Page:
Men · Society

The problem with complacency

I find that it is surprisingly common that guys nurture a defeatist attitude, not just when it comes to their dating life. Of the people who have contacted me for advice over the years, particularly the very inexperienced ones were full of doubt. In an extreme case, an 18 or 19 year-old would lament the chances he missed in high school, and was tortured by constant what-ifs. Yet, I have also spoken to much older guys who were full of doubts. I have met the same kind of dispiritedness among college grad who picked the wrong major. This isn’t just the typical liberal arts grad who can’t find any work at all. For instance, some years ago I frequently crossed paths with people who wanted to carve out a career in the non-profit world, doing one internship after another, interspersed by bouts as baristas or simply unemployment.

Those were just examples to illustrate one particular phenomenon. Concretely, it seems that people all-too-quickly end up in a rut. Suddenly, things are supposed to be a certain way. The underlying problem is arguably that a dissatisfying situation you are familiar with is comforting, in a perverse way, while change might entail uncertainty. It is possible to turn your life around, though. In fact, many guys are full of unused potential. Just because you were a weirdo in high school doesn’t mean you can’t learn how to talk to girls. Most guys can make significant progress within just a few months. Similarly, if your career sucks and you feel trapped, you can often turn things around. You can probably end up in a situation in which you will be genuinely fucked, so I shouldn’t generalize too much.

I would like to briefly talk about career changes, and some inspiring examples I know of, from personal interactions. There was one guy who had a very hard time making ends meet with stings in PR, journalism, and NGO work, despite working his ass off. At one point he had enough, so he went back to school in his 30s to get a Bachelor’s in Applied Computer Science. After graduation, he walked straight into a decent job. Another guy I know got a Master’s in sociology, and wanted to add a PhD. After the second year in a PhD program, he got fed-up. He may even have finished with a PhD. I’m not quite sure. Yet, he knew he hadn’t made a good choice and was wasting his intelligence. So, what did he do? Well, he finished med school a few months ago. Of course he had to swallow his pride when he realized that he’s about 10 years older than everyone else around him.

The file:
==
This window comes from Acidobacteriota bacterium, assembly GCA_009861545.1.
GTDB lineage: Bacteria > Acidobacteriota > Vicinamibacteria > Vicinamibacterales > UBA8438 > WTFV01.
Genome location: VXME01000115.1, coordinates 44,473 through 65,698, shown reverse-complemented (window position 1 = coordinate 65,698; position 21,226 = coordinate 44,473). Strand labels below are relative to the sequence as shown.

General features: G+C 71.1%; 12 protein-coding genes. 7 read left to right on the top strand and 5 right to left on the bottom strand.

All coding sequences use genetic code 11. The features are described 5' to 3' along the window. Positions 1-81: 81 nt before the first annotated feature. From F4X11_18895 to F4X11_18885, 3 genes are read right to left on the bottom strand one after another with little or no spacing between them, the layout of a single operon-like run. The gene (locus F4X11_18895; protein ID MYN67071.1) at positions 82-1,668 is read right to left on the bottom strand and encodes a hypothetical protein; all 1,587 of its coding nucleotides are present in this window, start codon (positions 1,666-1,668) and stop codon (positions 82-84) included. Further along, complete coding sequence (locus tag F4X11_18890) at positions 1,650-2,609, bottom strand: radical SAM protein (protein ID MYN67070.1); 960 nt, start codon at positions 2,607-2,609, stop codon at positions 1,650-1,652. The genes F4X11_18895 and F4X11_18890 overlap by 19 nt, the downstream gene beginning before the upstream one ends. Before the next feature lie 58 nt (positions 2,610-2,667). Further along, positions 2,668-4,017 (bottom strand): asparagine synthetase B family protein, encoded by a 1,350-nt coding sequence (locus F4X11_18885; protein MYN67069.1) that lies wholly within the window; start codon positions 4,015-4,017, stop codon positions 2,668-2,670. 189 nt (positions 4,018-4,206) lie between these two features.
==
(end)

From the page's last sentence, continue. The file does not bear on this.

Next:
Another interesting case was an immigrant from South Korea. For personal reasons he moved to Germany. If I recall correctly, his wife got an academic position, which was an excellent opportunity for her. Yet, he unfortunately couldn’t get his degrees acknowledged because his original profession was regulated in Germany. He then buckled down, first learning German, and then going to university in Germany, in order to earn an engineering degree. When he graduated, he was almost 45. He said that it was certainly tough, starting all over at that point in life, and then he said, “But what else could I have done with the rest of my live? Living off other people’s money?”. By “other people’s money” he meant government money, which, ultimately, is paid by other people. It’s ironic that such a guy ended up in Germany, the dream destination for everyone unwilling or unable to make it in life.

There are plenty of people who are stuck in their shitty job, wasting their clearly above average IQs. Others routinely get harangued by their nasty wife and don’t dare to leave because they are afraid they may not find anyone else. Others hang out with people who have become a bad influence, but are afraid to cut them off. The moral of this post is that complacency can easily fuck up your entire life, one day at a time. If you feel stuck, you need to fight if you want to improve your situation. There is probably always a way to ensure that tomorrow will be a little bit better than today, and if you strive to constantly improve your life, then next year will be tremendously better than today.